This may sound like a tough deal, but... Yes, I could move to L.A. and be a video editor and do some hack work and choke and drive on the highways out there, but I like the lakes here and just feel that I would be out of place (not that I would not go in a second, as soon as they call.) Yeah, I've been there a couple times -- done that. Once in '81, once in '85.

Now all that might be wrong for some films. But it usually is true for major films, and those films that have distribution in place. I have heard this all my life. They always have an excuse for not putting you in their film. That is why you have to have a little luck, and lots of perseverance. I sometimes I think that I have lost touch. Other times I just get going on another project and make another film. As an actor, you might have to change. You may have to stop and change roles, put yourself in the position of the producer. I would suggest you get to know how to shoot a short film. If they are not hiring on their projects, START YOUR OWN! It will certainly teach you a new insight onto the other side of the game board. If you get to together with filmmakers or actors to make a small digital film, then it will put you into the controlling manner of production head. You will also learn how better to deal with actors. And I will tell you I have gone from actor to tech many times in my so-called career, and it has helped me immensely with how to deal with the multitude of attitudes and egos of people. Let me tell you, the filmmaking process and production any way you try to put it is an ego-driven people empowerment medium. I enjoy it and then sometimes I get bored with the whole process and get burned out. But I love it because it is ever changing. That is why I have gone from soundman to gaffer to grip to camera to actor to soundman and back to actor again depending on what day it is. Right now I am writing for this web site, teaching digital camcorder and getting ready to shoot and co-produce a digital film with Bruce Holliman called "B B Gun." Last month I wrote for an online web site and underground rag called "Salt for Slugs Magazine." You might take it from that that I am a little crazy to jump around. But I think that it is great, 'cause all the people and characters I meet help me develop characters I can emulate when going in for a part.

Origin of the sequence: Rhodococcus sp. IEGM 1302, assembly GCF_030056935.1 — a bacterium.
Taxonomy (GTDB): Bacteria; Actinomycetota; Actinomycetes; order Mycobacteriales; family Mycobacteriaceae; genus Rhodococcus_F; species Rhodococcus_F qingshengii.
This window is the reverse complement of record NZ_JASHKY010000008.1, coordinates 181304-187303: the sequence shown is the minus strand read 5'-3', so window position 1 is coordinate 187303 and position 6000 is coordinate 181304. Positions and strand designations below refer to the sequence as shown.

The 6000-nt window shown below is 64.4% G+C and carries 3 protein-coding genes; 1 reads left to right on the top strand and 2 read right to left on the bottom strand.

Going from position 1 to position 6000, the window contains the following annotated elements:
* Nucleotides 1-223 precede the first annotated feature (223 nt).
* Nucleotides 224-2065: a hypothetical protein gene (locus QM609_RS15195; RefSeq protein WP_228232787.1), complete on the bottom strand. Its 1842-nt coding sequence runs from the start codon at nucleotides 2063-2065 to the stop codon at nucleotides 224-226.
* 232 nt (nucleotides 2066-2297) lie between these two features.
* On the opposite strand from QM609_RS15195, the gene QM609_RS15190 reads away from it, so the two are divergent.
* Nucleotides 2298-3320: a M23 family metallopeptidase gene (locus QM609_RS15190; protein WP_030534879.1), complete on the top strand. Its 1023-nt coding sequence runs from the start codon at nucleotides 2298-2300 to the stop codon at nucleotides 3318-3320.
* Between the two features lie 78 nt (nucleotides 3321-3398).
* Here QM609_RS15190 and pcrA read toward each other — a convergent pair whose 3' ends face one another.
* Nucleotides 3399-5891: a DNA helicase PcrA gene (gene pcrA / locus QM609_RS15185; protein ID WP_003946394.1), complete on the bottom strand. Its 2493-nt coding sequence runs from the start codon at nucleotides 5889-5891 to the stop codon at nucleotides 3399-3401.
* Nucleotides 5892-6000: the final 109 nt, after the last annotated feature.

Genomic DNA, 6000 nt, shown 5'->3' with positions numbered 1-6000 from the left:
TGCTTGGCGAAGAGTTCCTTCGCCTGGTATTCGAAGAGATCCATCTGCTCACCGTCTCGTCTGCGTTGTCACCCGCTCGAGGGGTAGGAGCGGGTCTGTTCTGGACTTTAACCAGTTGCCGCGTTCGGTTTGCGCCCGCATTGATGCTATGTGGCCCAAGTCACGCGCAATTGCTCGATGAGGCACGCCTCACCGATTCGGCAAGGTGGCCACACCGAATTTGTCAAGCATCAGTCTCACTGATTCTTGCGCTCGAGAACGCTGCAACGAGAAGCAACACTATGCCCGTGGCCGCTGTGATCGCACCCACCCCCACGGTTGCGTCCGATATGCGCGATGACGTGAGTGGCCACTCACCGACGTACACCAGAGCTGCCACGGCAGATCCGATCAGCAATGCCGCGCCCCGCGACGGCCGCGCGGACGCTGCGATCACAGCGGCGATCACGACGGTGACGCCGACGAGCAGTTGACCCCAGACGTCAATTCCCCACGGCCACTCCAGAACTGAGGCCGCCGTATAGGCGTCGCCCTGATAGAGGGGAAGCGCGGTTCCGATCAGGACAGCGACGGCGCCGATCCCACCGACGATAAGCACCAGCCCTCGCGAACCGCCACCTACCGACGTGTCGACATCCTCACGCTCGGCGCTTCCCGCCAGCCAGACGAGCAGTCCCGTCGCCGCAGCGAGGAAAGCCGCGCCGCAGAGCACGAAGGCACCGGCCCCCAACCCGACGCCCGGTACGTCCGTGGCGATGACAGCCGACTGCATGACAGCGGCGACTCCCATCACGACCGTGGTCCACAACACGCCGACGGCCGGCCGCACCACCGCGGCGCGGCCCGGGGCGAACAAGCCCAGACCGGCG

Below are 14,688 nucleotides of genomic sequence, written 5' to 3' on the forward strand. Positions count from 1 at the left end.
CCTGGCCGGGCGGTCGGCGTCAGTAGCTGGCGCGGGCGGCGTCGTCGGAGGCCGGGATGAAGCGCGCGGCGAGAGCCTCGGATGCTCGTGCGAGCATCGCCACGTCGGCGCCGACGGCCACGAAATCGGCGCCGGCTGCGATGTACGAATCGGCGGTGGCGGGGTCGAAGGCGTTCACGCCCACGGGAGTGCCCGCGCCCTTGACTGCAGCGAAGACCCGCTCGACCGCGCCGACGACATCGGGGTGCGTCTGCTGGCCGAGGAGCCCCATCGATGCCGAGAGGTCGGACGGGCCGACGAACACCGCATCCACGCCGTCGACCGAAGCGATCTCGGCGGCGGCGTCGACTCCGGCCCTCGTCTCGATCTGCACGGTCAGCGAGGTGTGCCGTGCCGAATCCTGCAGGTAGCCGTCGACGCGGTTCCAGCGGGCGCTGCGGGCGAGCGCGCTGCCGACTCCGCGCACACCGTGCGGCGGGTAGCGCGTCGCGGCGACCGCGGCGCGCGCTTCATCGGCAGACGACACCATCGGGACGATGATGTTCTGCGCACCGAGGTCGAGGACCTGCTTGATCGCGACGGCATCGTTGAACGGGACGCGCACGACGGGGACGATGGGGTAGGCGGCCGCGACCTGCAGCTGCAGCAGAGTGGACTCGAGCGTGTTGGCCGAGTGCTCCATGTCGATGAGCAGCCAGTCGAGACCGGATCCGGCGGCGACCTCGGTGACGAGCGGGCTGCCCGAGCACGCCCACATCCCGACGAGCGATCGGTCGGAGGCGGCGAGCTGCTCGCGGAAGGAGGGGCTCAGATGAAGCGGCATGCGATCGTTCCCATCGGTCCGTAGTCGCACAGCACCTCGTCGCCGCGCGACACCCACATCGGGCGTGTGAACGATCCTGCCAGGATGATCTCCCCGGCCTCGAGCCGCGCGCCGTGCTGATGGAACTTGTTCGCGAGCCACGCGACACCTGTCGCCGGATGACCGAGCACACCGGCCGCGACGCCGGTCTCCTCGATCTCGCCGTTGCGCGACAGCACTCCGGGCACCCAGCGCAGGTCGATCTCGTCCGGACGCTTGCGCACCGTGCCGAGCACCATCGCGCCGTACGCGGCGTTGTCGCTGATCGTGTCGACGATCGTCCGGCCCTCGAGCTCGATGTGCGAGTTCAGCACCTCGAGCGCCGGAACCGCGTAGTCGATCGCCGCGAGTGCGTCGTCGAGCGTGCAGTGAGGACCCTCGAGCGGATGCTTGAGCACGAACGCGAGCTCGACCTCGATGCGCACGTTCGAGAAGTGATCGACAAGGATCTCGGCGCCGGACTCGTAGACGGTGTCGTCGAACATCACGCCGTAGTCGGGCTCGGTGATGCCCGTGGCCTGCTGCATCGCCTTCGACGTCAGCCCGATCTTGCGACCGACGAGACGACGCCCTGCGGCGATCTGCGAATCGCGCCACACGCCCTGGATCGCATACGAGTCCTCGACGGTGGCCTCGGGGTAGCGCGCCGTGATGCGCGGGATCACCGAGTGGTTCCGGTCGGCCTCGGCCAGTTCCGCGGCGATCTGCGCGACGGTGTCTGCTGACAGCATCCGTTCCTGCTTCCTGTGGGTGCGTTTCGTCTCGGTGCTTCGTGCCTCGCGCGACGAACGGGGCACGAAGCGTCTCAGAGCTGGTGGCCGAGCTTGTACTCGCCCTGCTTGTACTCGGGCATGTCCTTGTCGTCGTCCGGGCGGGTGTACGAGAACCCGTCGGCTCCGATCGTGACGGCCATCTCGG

Oh, did I mention that I have an agent? I usually get a couple a calls a week to go on auditions.